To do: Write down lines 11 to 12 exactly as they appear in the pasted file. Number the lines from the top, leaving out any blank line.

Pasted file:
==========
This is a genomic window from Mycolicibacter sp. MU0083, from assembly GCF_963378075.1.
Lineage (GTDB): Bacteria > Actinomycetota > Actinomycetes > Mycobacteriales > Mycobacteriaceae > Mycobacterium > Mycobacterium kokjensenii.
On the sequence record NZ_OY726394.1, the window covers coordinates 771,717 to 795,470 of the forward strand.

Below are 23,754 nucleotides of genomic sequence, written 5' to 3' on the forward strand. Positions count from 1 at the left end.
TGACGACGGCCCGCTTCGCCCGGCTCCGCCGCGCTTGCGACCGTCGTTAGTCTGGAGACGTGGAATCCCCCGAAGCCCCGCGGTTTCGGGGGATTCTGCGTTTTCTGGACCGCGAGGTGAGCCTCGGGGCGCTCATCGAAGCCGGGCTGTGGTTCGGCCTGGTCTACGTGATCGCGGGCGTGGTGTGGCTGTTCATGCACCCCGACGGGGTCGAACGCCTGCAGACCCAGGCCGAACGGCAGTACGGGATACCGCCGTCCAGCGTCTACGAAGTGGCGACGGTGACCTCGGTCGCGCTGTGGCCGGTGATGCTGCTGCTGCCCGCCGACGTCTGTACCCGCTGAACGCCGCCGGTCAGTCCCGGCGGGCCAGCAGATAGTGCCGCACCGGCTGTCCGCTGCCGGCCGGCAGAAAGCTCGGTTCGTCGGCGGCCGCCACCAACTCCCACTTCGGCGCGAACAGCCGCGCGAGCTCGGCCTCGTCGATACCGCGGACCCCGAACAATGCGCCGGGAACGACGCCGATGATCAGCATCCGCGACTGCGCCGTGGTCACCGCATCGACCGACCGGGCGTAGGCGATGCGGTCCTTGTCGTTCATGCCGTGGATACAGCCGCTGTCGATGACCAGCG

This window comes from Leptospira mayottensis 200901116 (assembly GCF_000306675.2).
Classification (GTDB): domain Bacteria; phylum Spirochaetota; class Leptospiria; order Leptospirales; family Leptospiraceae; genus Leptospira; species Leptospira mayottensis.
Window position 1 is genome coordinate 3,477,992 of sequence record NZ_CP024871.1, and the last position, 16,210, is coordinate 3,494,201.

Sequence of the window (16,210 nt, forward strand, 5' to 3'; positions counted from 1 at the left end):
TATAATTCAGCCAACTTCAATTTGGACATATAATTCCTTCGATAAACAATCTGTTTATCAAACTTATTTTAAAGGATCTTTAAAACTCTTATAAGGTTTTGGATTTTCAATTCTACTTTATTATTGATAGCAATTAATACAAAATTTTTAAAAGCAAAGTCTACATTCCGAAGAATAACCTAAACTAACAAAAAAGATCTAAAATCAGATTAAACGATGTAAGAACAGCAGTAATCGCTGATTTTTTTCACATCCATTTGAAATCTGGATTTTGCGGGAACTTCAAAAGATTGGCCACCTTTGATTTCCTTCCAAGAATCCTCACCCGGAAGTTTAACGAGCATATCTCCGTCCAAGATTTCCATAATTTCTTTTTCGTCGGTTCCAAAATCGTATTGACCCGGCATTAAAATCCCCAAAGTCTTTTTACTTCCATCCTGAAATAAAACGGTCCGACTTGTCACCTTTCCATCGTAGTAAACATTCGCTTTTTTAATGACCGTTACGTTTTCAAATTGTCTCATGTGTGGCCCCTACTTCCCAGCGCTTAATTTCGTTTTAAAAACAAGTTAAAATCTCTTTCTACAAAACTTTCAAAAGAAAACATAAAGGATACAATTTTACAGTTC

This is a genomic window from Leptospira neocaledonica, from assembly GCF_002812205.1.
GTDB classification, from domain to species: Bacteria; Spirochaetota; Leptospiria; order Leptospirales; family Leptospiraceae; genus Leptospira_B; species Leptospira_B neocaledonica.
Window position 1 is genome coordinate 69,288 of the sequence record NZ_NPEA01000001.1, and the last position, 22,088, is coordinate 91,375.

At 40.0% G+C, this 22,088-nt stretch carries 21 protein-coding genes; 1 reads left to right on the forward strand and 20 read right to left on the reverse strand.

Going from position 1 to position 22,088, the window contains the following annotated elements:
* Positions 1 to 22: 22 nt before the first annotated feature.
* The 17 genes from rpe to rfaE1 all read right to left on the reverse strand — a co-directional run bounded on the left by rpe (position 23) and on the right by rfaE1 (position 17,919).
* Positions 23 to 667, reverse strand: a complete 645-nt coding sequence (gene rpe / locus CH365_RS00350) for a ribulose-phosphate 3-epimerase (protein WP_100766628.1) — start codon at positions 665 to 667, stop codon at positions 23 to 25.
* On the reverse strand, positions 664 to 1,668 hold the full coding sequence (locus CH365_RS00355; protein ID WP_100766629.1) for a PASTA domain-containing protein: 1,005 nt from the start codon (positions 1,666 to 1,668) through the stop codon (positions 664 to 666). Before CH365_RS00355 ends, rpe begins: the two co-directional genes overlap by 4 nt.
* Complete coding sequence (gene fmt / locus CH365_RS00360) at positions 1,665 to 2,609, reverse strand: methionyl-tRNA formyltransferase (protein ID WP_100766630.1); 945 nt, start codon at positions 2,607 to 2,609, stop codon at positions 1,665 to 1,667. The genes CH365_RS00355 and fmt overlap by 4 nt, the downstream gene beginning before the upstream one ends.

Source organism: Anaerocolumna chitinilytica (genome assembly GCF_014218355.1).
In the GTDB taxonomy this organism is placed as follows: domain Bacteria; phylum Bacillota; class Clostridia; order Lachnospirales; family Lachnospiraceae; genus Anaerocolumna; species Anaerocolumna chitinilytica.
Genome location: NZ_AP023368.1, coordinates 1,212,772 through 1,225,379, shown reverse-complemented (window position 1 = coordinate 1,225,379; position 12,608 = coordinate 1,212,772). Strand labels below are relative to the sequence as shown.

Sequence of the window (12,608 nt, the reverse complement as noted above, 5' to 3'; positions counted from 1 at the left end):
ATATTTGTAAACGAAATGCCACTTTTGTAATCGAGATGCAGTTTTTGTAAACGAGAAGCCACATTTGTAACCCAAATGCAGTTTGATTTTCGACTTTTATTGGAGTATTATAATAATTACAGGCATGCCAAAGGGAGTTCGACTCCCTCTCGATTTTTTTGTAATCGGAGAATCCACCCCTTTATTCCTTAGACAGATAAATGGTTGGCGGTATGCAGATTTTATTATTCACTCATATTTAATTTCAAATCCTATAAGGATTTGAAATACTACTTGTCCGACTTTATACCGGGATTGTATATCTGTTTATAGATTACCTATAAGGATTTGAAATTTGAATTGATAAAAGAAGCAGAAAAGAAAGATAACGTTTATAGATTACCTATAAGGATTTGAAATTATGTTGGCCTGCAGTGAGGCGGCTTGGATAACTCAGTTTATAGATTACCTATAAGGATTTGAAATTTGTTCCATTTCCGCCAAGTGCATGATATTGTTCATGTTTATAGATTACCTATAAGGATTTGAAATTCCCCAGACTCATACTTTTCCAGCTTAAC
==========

This is a genomic window from Leptospira neocaledonica, from assembly GCF_002812205.1.
GTDB classification, from domain to species: Bacteria; Spirochaetota; Leptospiria; order Leptospirales; family Leptospiraceae; genus Leptospira_B; species Leptospira_B neocaledonica.